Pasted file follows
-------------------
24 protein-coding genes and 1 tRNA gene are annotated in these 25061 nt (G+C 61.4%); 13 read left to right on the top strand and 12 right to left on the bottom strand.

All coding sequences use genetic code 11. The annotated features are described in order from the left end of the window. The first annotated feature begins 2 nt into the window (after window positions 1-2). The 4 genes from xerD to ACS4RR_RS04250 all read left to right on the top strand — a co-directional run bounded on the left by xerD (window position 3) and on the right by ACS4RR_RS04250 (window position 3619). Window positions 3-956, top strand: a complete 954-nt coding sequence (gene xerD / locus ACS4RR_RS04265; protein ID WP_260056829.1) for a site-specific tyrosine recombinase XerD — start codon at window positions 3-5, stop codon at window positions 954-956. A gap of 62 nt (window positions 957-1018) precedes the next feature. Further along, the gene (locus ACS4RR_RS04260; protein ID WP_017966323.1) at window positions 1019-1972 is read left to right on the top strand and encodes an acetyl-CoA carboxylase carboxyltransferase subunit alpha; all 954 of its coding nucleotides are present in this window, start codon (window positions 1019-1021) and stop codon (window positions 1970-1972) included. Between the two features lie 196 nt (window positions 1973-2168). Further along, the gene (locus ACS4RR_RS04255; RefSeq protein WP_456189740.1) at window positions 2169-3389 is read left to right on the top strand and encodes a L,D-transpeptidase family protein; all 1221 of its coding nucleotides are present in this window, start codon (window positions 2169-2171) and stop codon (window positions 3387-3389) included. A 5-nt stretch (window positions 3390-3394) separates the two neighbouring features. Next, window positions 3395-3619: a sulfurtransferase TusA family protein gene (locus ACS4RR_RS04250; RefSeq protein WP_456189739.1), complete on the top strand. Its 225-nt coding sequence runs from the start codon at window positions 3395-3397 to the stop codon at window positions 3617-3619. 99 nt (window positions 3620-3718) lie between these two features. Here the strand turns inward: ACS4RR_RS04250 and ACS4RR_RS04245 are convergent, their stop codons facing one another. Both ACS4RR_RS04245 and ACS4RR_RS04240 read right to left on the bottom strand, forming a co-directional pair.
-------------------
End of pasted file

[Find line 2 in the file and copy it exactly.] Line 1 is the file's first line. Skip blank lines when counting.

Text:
All coding sequences use genetic code 11. The annotated features are described in order from the left end of the window. The first annotated feature begins 2 nt into the window (after window positions 1-2). The 4 genes from xerD to ACS4RR_RS04250 all read left to right on the top strand — a co-directional run bounded on the left by xerD (window position 3) and on the right by ACS4RR_RS04250 (window position 3619). Window positions 3-956, top strand: a complete 954-nt coding sequence (gene xerD / locus ACS4RR_RS04265; protein ID WP_260056829.1) for a site-specific tyrosine recombinase XerD — start codon at window positions 3-5, stop codon at window positions 954-956. A gap of 62 nt (window positions 957-1018) precedes the next feature. Further along, the gene (locus ACS4RR_RS04260; protein ID WP_017966323.1) at window positions 1019-1972 is read left to right on the top strand and encodes an acetyl-CoA carboxylase carboxyltransferase subunit alpha; all 954 of its coding nucleotides are present in this window, start codon (window positions 1019-1021) and stop codon (window positions 1970-1972) included. Between the two features lie 196 nt (window positions 1973-2168). Further along, the gene (locus ACS4RR_RS04255; RefSeq protein WP_456189740.1) at window positions 2169-3389 is read left to right on the top strand and encodes a L,D-transpeptidase family protein; all 1221 of its coding nucleotides are present in this window, start codon (window positions 2169-2171) and stop codon (window positions 3387-3389) included. A 5-nt stretch (window positions 3390-3394) separates the two neighbouring features. Next, window positions 3395-3619: a sulfurtransferase TusA family protein gene (locus ACS4RR_RS04250; RefSeq protein WP_456189739.1), complete on the top strand. Its 225-nt coding sequence runs from the start codon at window positions 3395-3397 to the stop codon at window positions 3617-3619. 99 nt (window positions 3620-3718) lie between these two features. Here the strand turns inward: ACS4RR_RS04250 and ACS4RR_RS04245 are convergent, their stop codons facing one another. Both ACS4RR_RS04245 and ACS4RR_RS04240 read right to left on the bottom strand, forming a co-directional pair.